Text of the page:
fancontrol - automated software based fan speed regulation
fancontrol is a shell script for use with lm_sensors. It reads its
configuration from a file, then calculates fan speeds from temperatures
and sets the corresponding PWM outputs to the computed values.
Please be careful when using the fan control features of your
mainboard, in addition to the risk of burning your CPU, at higher
temperatures there will be a higher wearout of your other hardware
components, too. So if you plan to use these components in 50 years,
maybe you shouldn’t use fancontrol at all. Also please keep in mind
most fans aren’t designed to be powered by a PWMed voltage.
In practice it doesn’t seem to be a major issue, the fans will get
slightly warmer, just be sure to have a temperature alarm and/or
shutdown call, in case some fan fails, because you probably won’t hear
it anymore ;)
For easy configuration, there’s a script named pwmconfig(8) which lets
you interactively write your configuration file for fancontrol.
Alternatively you can write this file yourself using the information
from this manpage.
Since most of you are going to use pwmconfig(8) script, the config file
syntax will be discussed last. First I’m going to describe the various
variables available for changing fancontrol’s behaviour:
This variable defines at which interval in seconds the main loop
of fancontrol will be executed
Maps hwmon class devices to physical devices. This lets
fancontrol check that the configuration file is still up-to-
Records hwmon class device names. This lets fancontrol check
that the configuration file is still up-to-date.
Maps PWM outputs to temperature sensors so fancontrol knows
which temperature sensors should be used for calculation of new
values for the corresponding PWM outputs.
FCFANS Records the association between a PWM output and a fan input.
Then fancontrol can check the fan speed and restart it if it
The temperature below which the fan gets switched to minimum
The temperature over which the fan gets switched to maximum
Sets the minimum speed at which the fan begins spinning. You
should use a safe value to be sure it works, even when the fan
The minimum speed at which the fan still spins. Use a safe value
MINPWM The PWM value to use when the temperature is below MINTEMP.
Typically, this will be either 0 if it is OK for the fan to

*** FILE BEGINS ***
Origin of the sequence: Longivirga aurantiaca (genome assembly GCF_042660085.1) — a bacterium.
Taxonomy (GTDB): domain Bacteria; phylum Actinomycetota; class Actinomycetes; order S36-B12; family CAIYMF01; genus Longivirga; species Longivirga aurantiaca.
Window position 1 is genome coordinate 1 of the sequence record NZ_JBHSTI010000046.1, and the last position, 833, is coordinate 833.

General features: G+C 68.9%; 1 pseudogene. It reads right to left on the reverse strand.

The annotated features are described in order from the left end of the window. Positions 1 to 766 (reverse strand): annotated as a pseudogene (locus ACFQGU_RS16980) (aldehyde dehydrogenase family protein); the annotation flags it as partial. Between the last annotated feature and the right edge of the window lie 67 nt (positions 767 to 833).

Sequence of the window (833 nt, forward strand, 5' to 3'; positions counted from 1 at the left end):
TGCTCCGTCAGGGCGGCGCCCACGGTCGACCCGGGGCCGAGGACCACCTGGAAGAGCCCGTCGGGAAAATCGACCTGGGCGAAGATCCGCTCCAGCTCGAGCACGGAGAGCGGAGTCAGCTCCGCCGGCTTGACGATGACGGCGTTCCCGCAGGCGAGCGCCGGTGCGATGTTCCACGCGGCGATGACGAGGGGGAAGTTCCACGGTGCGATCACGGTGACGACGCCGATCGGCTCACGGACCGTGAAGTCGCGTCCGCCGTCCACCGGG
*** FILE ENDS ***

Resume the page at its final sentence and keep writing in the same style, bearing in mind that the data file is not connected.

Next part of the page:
plain stop, or the same value as MINSTOP if you don’t want the
fan to ever stop. If this value isn’t defined, it defaults to 0
MAXPWM The PWM value to use when the temperature is over MAXTEMP. If
this value isn’t defined, it defaults to 255 (full speed).
The configuration file format is a bit strange:
Each variable has its own line. The variable name is followed by an
equal sign and the device=value pairs. These consist of the path to the
pwm output for which the value is valid, equal sign followed by the
value and are separated by a blank. Path can be absolute or relative
(from /sys/bus/i2c/devices or /sys/class/hwmon depending on the kernel
You have to play with the temperature values a bit to get happy. For
initial setup I recommend using the pwmconfig script. Small changes can
be made by editing the config file directly following the rules above.
Upon starting, fancontrol will make sure that all referenced devices do
exist and match what they were at configuration time, and that all
referenced sysfs files do exist. If not, it will quit immediately, upon
the assumption that the configuration file may be out-of-sync with the
loaded kernel drivers.
fancontrol first reads its configuration, writes it to arrays and loops
its main function. This function gets the temperatures and fanspeeds
from kernel driver files and calculates new speeds depending on
temperature changes, but only if the temp is between MINTEMP and
MAXTEMP. After that, the new values are written to the PWM outputs.
Currently the speed increases quadratically with rising temperature.
This way you won’t hear your fans most of the time at best.
Marius Reiner <firstname.lastname@example.org>